31. Just to complete the history of the service rules reference may be made to the all-India Service (Discipline and Appeal) Rules, 1955 which were promulgated by the Central Government in September, 1955, after consultation with the State Governments. For our present purpose it is enough to say that Rules 49 and 55 of the 1930 Classification Rules were substantially reproduced in Rules 3 and 5 respectively of these 1955 rules except that the explanation to r. 49 has been elaborated and the results of the judicial decisions have been incorporated therein. In exercise of powers conferred by Art. 309 and Art. 148(5) of the Constitution the President, on February 28, 1957, made the Central Civil Services (Classification, Control and Appeal) Rules, 1957. Rule 13 of these Rules corresponds to r. 49 of the 1930 Classification Rules, and r. 3 of the 1955 Rules and r. 15 substantially reproduces r. 55 of the 1930 Classification Rules and r. 5 of the 1955 Rules.
32. The scheme of the Service Rules may now be broadly summarised as follows : They enumerated different punishments which, for good and sufficient reason, might be inflicted on Government servants and they prescribed special procedure which had to be followed before the three major punishments, of dismissal, removal or reduction in rank could be meted out to the Government servants. Thus Rules X and XIII of the 1920 Classification Rules prescribed several kinds of punishments to which the different classes of Government servants could be subjected and r. XIV of those rules laid down certain special procedure for cases in which the three major punishments of dismissal, removal or reduction of an officer were contemplated. Likewise r. 49 of the 1930 Classification Rules reproduced with some additions the punishments prescribed in Rules X and XIII and r. 55 of the 1930 Classification Rules provided similar procedural protection as had been prescribed by r. XIV of the 1920 Classification Rules before the punishments of dismissal, removal or reduction in rank could be inflicted. The scheme of the rules applicable to the railway servants was similar in substance. Thus Rules 1702 to 1714 and 2310 of the Indian Railway Code substantially reproduce the provisions of Rules 49 and 55 of the 1930 Classification Rules. In short, the service rules, out of the several categories of punishments, selected the three graver punishments of dismissal, removal and reduction in rank and laid down special procedure for giving protection to the Government servants against the infliction of those three major punishments.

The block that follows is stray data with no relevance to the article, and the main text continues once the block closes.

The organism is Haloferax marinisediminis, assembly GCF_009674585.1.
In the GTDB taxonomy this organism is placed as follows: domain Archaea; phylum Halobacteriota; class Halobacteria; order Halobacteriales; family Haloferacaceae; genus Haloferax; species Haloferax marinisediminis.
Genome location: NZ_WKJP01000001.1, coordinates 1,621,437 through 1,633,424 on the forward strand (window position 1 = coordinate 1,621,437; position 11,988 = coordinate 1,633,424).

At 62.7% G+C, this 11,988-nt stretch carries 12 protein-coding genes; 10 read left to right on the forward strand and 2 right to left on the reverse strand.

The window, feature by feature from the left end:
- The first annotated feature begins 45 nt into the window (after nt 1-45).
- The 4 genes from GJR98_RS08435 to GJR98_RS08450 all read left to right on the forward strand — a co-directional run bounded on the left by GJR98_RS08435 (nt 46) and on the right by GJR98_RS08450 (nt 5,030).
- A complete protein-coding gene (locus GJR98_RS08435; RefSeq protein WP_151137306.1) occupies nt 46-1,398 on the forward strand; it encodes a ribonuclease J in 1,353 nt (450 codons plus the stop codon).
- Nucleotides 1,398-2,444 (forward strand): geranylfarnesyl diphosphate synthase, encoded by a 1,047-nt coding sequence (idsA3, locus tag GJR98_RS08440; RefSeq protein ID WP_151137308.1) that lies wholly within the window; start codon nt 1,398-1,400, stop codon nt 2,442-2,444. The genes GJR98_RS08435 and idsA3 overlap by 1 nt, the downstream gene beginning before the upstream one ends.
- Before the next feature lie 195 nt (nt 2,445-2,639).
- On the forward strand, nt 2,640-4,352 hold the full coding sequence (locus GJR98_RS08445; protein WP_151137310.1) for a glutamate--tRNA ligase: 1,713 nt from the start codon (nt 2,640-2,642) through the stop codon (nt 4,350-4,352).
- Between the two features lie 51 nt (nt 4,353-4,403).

33. It will be recalled that the opening words of s. 96-B(1) of the 1915 Act were - 'Subject to the provisions of this Act and the Rules made thereunder' and sub-s. (4) confirmed the service rules that were then in force. In spite of this it was held in R. Venkata Rao v. Secretary of State for India , with reference to the rules made under s. 96-B of the 1915 Act that, while that section assured that the tenure of office, though at pleasure, would not be subject to capricious or arbitrary action but would be regulated by the rules, it gave no right to the appellant, enforceable by action, to hold his office in accordance with those rules. It was held that s. 96-B of the 1915 Act and the rules made thereunder only made provision for the redress of grievances by administrative process. As if to reinforce the effect of that decision, the opening words quoted above were, in s. 240(1) of the 1935 Act, replaced by the words 'Except as expressly otherwise provided by this Act'. The position of the Government servant was, therefore, rather insecure, for is office being held during the pleasure of His Majesty under the 1915 Act as well as under the 1935 Act the rules could not over-ride or derogate from the statute and the protection of the rules could not be enforced by action so as to nullify the statute itself. The only protection that the Government servant had was that, by virtue of s. 96-B(1), they could not be dismissed by an authority subordinate to that by which they were appointed. The position, however, improved to some extent under the 1935 Act which, by s. 240(3), gave a further protection in addition to that provided in s. 240(2) which reproduced the protection of s. 96-B(1) of the 1915 Act. In other words the substance of the protection provided by r. 55 of the 1930 Classification Rules which require a special procedure to be followed before the three major punishments of dismissal, removal or reduction in rank out of the several punishments enumerated in r. 49 was bodily lifted, as it were, out of the Rules and embodied in the statute itself so as to give a statutory protection to the Government servants. These statutory protections have now become constitutional protections as a result of the reproduction of the provisions of s. 240 in Arts. 310 and 311 of our Constitution.